University 'o-camps' need to cut back on waste, Friends of the Earth says

PUBLISHED : Wednesday, 30 July, 2014, 4:38am
UPDATED : Wednesday, 30 July, 2014, 4:38am

Orientation camps for students entering higher education in Hong Kong may be a fun introduction to university, but they're also wasteful, a green group says.

Resources squandered during the so-called o-camps - which are run over several days by universities to help students make friends and learn about student life - include leftover food, excess promotional materials, and even water, that is used by participants to drench one another in water fights, Friends of the Earth said.

To counter the waste, the group is organising its own programme dubbed Project Green! O Camp, which aims to promote environment-friendly activities.

In a survey of university students who attended orientation camps, more than 90 per cent of 463 interviewed said they had seen resources go to waste.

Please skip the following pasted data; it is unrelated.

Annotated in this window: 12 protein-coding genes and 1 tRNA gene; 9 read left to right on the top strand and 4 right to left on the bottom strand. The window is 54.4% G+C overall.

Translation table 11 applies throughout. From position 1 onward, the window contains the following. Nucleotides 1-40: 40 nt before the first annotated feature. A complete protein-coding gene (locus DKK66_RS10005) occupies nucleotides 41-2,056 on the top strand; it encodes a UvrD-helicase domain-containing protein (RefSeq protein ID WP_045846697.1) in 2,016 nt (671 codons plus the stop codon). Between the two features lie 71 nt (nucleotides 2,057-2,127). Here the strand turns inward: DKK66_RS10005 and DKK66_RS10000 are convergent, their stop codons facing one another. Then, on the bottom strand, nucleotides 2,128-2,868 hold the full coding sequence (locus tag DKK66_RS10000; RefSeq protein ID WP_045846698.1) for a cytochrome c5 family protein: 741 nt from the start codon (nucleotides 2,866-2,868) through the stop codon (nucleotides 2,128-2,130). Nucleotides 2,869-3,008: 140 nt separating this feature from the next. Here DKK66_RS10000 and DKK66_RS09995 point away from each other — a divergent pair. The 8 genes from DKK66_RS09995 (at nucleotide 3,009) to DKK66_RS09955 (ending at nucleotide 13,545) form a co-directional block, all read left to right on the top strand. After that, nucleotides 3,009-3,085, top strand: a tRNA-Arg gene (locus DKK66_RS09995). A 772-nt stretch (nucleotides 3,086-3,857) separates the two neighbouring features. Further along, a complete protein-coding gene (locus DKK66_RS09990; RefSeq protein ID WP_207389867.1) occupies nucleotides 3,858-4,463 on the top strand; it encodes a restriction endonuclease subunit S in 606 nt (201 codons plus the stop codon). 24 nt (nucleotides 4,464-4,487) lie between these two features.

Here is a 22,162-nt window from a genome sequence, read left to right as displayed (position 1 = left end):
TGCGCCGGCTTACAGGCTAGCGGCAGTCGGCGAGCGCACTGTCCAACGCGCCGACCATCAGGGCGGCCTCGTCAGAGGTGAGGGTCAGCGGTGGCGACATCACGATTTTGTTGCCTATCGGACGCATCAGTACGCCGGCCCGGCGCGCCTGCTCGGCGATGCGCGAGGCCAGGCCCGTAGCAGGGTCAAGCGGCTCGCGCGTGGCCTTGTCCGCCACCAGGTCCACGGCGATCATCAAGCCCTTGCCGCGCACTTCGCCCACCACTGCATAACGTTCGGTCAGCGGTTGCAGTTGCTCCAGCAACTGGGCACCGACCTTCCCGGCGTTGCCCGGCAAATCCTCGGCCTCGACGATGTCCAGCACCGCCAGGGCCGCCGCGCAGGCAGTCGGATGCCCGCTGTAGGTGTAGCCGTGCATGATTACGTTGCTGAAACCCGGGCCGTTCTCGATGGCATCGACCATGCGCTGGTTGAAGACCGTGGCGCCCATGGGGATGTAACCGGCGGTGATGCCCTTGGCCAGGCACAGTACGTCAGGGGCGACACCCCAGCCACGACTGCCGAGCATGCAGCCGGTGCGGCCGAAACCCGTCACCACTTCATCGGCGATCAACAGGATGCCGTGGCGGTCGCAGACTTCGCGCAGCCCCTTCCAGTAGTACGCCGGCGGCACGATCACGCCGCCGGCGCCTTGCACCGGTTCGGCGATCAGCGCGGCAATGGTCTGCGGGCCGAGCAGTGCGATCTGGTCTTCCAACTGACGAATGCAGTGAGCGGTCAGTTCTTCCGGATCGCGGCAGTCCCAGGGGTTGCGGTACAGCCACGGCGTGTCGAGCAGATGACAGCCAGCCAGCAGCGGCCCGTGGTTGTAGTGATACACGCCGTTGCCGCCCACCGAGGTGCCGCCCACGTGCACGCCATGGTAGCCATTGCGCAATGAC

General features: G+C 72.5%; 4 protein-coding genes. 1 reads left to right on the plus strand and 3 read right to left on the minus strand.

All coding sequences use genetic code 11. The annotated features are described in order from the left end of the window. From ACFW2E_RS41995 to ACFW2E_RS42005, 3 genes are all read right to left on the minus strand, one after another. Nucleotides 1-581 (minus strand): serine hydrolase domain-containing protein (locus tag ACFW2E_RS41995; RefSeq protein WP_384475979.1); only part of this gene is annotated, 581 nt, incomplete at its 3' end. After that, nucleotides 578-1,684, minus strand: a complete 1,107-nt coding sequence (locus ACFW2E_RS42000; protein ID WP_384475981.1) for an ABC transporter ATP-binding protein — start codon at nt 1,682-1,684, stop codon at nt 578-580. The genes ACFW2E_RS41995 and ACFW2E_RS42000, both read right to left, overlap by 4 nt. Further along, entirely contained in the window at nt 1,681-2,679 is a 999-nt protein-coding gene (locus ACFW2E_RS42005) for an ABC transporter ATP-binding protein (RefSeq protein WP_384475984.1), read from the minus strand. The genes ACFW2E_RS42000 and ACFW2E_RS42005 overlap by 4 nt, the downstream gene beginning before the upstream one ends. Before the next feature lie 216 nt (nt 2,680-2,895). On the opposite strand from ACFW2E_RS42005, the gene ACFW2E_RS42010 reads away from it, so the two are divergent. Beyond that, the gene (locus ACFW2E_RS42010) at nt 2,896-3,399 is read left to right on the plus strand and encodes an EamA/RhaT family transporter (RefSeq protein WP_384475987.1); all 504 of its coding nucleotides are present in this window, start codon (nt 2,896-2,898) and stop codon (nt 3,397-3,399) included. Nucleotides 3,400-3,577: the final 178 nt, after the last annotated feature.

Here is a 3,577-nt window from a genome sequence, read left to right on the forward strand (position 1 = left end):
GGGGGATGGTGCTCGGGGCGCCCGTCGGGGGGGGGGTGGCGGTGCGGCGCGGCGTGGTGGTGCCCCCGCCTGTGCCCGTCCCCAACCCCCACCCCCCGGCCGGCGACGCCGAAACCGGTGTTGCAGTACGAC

Liberal use of water was one issue raised.

"Students should probably give up on water fights," Ken Yiu Leung-yu, a University of Hong Kong student and president of the project's working committee, said yesterday at a launch ceremony for this year's campaign. "We should aim to strike a balance between leisure and environmental protection."

But going green does not necessarily detract from the fun.

Friends of the Earth's project encourages students to incorporate environment-conscious activities into the camp itinerary, with rewards of HK$3,000 for the five most eco-friendly organisers.

They will be judged on creativity, originality, practicality and their pledge to reduce waste.

"Nature can be used as an activity," said Anthony Sze Kam-ming, who organised a camp for Polytechnic University last year.

Sze said his outdoor activities, which included hiking, camping and star gazing, presented "a real sense of novelty for everyone involved". In lieu of mass-manufactured souvenirs, he designed handmade wristbands.

The Environmental Protection Department, faced with the disposal of 9,300 tonnes of rubbish a day, said it supported the idea. "If we foster environmentally friendly habits among university students, we can potentially change societal values," department assistant director Elvis Au Wai-kwong said.